While the government has trumpeted the success of legislative packages designed to boost a limping Slovak corporate sector, chiefs within the industry say domestic finance for investment is still in painfully short supply.
Following approval of a new bankruptcy law this year, and with a costly 12 months of banking sector reforms aimed at promoting more corporate lending just finished, the corporate sector by rights should be buoyant about its prospects. However, while company heads have agreed that the situation is improving, not all are happy with the progress that has been made.
Adrián Ďurček, head of the Slovak supermarket chain Jednota, said that 30% of investment activity in western countries is financed internally, with the remainder coming through loans taken from banks. "In Slovakia, it is vice-versa, which means that only a few companies have enough money to invest. Despite the fact that we are managing to expand, this is partly the situation we face too," Ďurček said.
He added that to get a 50 million crown loan from a bank would take a company of Jednota's size three days in Germany, while in Slovakia the process takes as long as nine months. "Also, interest rates for loans reach a maximum of 5% abroad," he says. In Slovakia the figure is around 12%.
Banks have remained reluctant to lend to companies after building up often massive portfolios of classified and non-performing loans and seeing companies default on sometimes huge credits. By introducing new bankruptcy laws which make it easier for banks to recover assets in the event of bankruptcies and allow companies to carry on functioning through bankruptcy proceedings, as well as by cleaning up banks' portfolios and putting new management in the largest financial houses, the government intended to provide an impetus for loans to start flowing to companies hoping to finance growth.
However, Ďurček's comments have been echoed across the corporate sector, with similarly frustrated businessmen finding banks still unwilling to lend. The main reason, analysts have said, lies in the upcoming privatisation of key financial institutions.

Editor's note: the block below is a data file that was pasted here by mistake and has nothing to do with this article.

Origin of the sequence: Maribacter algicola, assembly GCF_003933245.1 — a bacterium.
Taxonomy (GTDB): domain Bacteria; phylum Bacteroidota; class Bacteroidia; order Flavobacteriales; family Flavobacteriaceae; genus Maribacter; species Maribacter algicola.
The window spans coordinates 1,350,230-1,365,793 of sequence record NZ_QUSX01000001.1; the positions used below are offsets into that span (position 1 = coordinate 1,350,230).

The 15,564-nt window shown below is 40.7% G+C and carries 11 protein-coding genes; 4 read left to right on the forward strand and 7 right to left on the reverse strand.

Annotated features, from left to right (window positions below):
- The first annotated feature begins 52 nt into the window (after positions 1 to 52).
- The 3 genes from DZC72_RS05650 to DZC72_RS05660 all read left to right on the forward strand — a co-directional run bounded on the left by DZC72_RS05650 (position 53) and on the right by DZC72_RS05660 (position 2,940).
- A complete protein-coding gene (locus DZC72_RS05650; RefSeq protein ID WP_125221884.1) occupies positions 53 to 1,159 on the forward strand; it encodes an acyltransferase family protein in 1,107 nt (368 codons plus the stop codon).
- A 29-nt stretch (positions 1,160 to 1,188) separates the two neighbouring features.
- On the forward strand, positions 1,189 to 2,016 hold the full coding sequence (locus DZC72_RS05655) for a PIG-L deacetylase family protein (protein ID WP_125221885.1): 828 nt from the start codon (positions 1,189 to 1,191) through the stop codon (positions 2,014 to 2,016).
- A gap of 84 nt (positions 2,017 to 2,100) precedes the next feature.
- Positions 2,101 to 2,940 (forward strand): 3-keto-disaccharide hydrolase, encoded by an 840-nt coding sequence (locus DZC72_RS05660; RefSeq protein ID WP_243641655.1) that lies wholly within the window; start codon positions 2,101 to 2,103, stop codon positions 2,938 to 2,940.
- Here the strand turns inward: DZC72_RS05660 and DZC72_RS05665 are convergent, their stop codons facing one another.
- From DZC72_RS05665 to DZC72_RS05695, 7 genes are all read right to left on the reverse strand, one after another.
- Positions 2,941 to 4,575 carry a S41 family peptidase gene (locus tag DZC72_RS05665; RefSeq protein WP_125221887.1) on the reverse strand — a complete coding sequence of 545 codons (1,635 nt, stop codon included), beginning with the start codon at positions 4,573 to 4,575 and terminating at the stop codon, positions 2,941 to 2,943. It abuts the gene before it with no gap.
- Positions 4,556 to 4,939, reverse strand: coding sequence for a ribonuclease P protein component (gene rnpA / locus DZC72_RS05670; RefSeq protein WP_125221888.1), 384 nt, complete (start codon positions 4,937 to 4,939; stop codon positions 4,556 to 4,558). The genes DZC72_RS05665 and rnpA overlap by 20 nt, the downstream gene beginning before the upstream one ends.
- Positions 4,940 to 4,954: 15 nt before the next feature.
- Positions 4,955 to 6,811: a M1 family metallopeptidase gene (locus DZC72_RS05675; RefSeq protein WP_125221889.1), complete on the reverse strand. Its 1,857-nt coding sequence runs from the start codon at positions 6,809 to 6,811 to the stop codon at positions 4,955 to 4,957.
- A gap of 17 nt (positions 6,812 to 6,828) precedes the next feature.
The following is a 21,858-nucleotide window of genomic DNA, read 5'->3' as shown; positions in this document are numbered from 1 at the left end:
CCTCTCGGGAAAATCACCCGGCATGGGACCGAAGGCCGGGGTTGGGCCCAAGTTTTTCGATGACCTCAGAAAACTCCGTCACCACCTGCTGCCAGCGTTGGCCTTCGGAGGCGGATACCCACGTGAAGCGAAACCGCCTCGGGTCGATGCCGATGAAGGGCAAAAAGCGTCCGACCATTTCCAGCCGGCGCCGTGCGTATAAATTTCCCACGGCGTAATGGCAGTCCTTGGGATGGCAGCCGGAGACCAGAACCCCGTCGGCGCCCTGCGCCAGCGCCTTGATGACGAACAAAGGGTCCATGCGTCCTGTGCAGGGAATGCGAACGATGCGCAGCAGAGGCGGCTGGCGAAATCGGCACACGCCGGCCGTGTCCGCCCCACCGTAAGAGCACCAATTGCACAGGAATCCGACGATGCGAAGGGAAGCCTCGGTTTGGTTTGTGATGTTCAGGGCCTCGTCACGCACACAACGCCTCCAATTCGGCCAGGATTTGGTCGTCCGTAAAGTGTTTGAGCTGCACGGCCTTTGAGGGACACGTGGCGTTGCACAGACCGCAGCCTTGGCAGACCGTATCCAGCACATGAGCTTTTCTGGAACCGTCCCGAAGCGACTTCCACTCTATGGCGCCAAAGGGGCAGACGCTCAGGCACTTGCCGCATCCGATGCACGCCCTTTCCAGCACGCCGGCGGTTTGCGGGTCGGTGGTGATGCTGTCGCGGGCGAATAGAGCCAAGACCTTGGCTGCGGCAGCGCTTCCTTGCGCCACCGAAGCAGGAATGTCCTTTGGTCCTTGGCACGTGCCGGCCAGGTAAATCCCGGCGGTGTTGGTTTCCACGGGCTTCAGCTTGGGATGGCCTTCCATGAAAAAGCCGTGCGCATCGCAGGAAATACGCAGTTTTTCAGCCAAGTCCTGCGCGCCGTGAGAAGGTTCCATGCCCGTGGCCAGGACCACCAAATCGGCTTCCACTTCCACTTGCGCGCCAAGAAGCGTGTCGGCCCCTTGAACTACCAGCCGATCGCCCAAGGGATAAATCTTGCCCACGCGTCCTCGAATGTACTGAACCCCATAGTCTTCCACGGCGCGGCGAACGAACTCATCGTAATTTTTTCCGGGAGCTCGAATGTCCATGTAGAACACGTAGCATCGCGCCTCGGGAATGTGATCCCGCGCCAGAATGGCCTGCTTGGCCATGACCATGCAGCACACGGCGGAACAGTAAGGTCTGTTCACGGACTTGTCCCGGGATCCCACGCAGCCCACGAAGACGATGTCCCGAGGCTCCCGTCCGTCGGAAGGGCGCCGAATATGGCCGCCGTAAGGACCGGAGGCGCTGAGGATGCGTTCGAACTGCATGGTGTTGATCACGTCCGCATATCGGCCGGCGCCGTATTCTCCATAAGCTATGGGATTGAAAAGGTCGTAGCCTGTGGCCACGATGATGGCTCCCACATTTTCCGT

According to Matthew Vogel, senior economist for emerging markets at Merrill Lynch in London, the whole aim of banking reform was to keep banks' balance sheets at a suitable level. "As these banks approach privatisation, officers and lenders are going to be instructed to be more careful in what loans they extend because the government knows that future buyers of the banks don't want any surprises as they will be looking at the banks' balance sheets. This is the reason why lending has become much more conservative in Slovakia. But the legislative changes that the government is undertaking are good and they are definitely moving faster than [similar ones in] the Czech Republic," Vogel said.
With analysts predicting that corporates will be waiting some time for loans and companies themselves feeling frustrated, even the government has warned that there is unlikely to be a lending boom for some time to come.
"The change obviously won't come overnight, but we have been creating the legislative framework as well as implementing other measures supporting the corporate sector restructuring process," says Vladimír Tvaroška, an advisor to Deputy Prime Minister for the Economy Ivan Mikloš.
According to Tomáš Kmeť, an analyst with the state-owned bank Slovenská sporiteľňa (SLSP), banks are still extremely cautious with loans, despite the fact that they have enough deposits to increase current lending levels. "To be profitable, a bank has to get 14 out of 15 loans provided repaid, which means that it has to be very careful. And that's why conditions which have to be fulfilled in order to get a loan are strict. The fact that bad loans to the value 100 billion crowns were moved from the major Slovak banks to Konsolidačná banka and other agencies during the restructuring process doesn't mean that the banks will now go crazy providing new loans," Kmeť said.